The International Swaps and Derivatives Association (Isda) has confirmed details of the auction protocol will be announced soon and did not rule out that an announcement could be forthcoming as early as today.
No information has been released so far on when the auction, which will be administered jointly by credit derivatives executor Creditex and derivatives data provider Markit, will be conducted. Sources with knowledge of the matter have told Risk, however, that the auction, which will establish a final price for settlement of CDSs referencing the two government-sponsored enterprises (GSEs), will “almost certainly” take place the week beginning September 29.
The US Treasury’s move to place Fannie Mae and Freddie Mac under conservatorship is probably the largest credit event in the history of the CDS market, at least in terms of the number of contracts referencing the mortgage guarantors. No official estimates exists for the volume of CDS paper written against the two GSEs but while some commentators cite a figure as high as $1.5 trillion, analysts at Citi have put a more conservative figure of between $250 billion and $500 billion on the outstanding swap agreements.
“Working off an estimated $75 trillion in CDS outstanding globally, with $25 trillion of that constituted by index CDS and around $12.5 trillion of that in the 125-name CDX investment grade index, we can very roughly say $200 billion of that index CDS is Fannie and Freddie paper and about another $200 billion is written in single-name CDS,” said Michael Hampden-Turner, European head of collateralised debt obligation research at Citi in London.
Despite the masses of CDS written against the GSEs, the impact of the credit event is likely to be muted for counterparties engaged in the agreements. Most senior and subordinated Fannie Mae and Freddie Mac bonds are trading either at or close to par, as the once-implied guarantee that the US government will honour the bonds has been made explicit by the Treasury department.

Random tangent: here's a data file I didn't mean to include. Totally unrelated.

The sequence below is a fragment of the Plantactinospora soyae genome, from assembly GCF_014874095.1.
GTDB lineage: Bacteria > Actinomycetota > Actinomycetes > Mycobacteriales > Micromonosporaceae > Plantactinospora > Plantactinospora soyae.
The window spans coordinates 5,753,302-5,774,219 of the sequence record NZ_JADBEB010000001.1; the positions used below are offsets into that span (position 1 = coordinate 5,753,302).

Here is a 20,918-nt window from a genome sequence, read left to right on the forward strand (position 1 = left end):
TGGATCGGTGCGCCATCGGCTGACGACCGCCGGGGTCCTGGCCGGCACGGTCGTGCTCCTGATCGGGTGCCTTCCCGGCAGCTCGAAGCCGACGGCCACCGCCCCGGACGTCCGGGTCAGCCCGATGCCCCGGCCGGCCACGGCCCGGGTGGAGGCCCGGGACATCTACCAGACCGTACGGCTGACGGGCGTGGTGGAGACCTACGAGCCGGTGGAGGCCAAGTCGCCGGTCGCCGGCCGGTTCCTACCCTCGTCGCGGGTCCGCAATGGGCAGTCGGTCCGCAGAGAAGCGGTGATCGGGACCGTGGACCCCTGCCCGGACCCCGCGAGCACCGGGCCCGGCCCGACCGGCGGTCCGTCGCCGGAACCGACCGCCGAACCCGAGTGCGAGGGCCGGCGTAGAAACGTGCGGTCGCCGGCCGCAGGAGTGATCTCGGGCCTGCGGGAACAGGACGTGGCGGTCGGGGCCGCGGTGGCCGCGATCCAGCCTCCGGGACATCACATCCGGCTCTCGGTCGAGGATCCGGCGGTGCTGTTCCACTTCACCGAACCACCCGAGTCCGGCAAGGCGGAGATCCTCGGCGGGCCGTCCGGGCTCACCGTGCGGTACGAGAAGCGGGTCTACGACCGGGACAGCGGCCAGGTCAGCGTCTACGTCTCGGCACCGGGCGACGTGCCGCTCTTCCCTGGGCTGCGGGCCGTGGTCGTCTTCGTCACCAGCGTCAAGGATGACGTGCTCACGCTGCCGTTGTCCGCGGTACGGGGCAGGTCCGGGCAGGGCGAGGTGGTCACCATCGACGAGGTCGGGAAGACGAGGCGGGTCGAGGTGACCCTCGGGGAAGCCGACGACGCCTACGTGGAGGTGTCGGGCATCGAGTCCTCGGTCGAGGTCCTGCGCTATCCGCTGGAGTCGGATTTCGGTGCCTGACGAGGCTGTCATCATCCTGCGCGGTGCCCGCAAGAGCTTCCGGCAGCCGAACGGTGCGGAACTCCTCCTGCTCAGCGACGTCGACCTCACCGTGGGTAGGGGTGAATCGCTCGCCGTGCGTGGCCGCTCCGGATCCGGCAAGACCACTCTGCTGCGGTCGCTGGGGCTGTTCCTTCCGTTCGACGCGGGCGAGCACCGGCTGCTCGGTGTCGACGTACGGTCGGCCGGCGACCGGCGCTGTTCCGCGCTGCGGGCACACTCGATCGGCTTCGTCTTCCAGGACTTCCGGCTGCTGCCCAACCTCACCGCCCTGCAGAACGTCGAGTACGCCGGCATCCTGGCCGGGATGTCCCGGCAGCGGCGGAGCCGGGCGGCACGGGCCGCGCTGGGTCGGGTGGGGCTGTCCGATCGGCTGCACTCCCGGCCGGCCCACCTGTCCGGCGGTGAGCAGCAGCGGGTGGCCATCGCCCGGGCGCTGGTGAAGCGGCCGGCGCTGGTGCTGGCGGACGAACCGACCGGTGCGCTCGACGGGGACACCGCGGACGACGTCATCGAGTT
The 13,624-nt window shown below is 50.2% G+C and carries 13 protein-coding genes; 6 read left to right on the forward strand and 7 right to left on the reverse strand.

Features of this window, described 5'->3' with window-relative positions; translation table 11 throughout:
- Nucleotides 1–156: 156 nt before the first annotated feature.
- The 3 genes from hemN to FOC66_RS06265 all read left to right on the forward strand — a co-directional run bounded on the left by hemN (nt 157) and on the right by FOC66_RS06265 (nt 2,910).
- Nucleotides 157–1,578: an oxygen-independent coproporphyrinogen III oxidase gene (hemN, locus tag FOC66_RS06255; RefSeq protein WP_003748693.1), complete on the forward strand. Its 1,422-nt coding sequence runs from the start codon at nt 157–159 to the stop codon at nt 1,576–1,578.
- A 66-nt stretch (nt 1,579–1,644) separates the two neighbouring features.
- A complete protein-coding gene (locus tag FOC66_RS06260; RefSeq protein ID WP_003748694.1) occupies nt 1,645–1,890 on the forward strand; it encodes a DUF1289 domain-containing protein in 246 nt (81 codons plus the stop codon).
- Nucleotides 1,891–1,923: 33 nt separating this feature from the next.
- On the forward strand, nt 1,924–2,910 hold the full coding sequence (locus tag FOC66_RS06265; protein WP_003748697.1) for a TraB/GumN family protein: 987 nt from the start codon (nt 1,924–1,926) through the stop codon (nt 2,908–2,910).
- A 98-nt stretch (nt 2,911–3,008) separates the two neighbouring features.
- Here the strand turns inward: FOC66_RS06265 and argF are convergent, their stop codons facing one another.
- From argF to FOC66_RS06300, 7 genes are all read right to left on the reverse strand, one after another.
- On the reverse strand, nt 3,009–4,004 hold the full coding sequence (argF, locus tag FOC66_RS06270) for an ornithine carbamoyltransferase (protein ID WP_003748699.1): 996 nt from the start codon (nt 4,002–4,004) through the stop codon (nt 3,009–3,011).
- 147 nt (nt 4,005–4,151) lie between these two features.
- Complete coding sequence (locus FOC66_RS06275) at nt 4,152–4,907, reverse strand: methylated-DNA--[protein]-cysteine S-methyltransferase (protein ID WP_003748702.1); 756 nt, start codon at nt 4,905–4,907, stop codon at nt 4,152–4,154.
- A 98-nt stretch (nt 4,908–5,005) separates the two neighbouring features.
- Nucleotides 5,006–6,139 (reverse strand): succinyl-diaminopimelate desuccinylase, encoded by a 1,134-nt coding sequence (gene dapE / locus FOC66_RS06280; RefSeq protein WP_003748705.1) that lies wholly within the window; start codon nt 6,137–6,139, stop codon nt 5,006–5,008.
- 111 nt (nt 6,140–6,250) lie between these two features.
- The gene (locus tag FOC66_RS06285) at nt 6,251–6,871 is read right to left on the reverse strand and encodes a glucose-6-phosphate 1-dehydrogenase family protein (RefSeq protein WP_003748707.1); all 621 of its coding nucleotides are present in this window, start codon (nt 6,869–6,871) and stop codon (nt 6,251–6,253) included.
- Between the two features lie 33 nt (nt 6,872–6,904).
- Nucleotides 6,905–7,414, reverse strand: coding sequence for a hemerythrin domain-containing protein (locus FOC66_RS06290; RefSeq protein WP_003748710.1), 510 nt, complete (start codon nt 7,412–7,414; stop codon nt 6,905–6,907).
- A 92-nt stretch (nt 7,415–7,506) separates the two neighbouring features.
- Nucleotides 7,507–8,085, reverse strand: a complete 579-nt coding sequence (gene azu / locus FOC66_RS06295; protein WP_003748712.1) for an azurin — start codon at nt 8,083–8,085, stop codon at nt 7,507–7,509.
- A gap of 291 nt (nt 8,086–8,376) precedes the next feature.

As a result, the lowest acceptable settlement price that will be established during the auction process looks certain to be in the mid-nineties, meaning extremely high levels of recovery for CDS protection sellers on the contracts. This is not particularly good news for CDS protection buyers, however, who would ideally seek to buy the cheapest possible bond to physically deliver on their obligation while receiving par from the seller and pocket the difference. With bonds trading so close to par, the opportunities to profit on settlement look limited.
“Because the government has indicated it will guarantee the GSE bonds, including even the sub debt, the risk of loss has been mitigated, and that is reflected in the price. Indeed, many traders assume they might trade at par by the time the auction takes place,” said Tess Weil, a partner specialising in CDS and credit derivatives at law firm Purrington Moody Weil in New York.
Observers believe the US Treasury’s clear characterisation of the rescue of Fannie Mae and Freddie Mac as a conservatorship is potentially significant as it virtually ensures that a credit event is triggered. Under the Isda definitions governing credit derivatives, a company is deemed to have entered bankruptcy, and therefore experienced a credit event, if the institution “becomes subject to the appointment of an administrator, provisional liquidator, conservator, receiver, trustee [or] custodian”.
By framing the rescue action as a defined credit event and leaving no room for interpretation, the Treasury effectively ensured the liquidation of CDS contracts written against the GSEs. In contrast, when the UK government nationalised domestic commercial bank Northern Rock in February, the action was executed without triggering CDS obligations. Many analysts believe the US authorities want to be seen to share the financial pain from the GSE rescue with Wall Street, rather than confining it to the taxpayers who will ultimately back the conservatorship.
“From the US Treasury’s perspective, if it simply bought out the shareholders, that would raise the moral hazard argument once again that it is not promoting good market discipline. Perhaps there was an appetite to penalise shareholders and trigger the CDS event so the Treasury was seen to be doing its upmost to discourage moral hazard,” says Citi’s Hampden-Turner.See also: US authorities step in to rescue GSEs
The week on Risk.net,October 14-20, 2016Receive this by email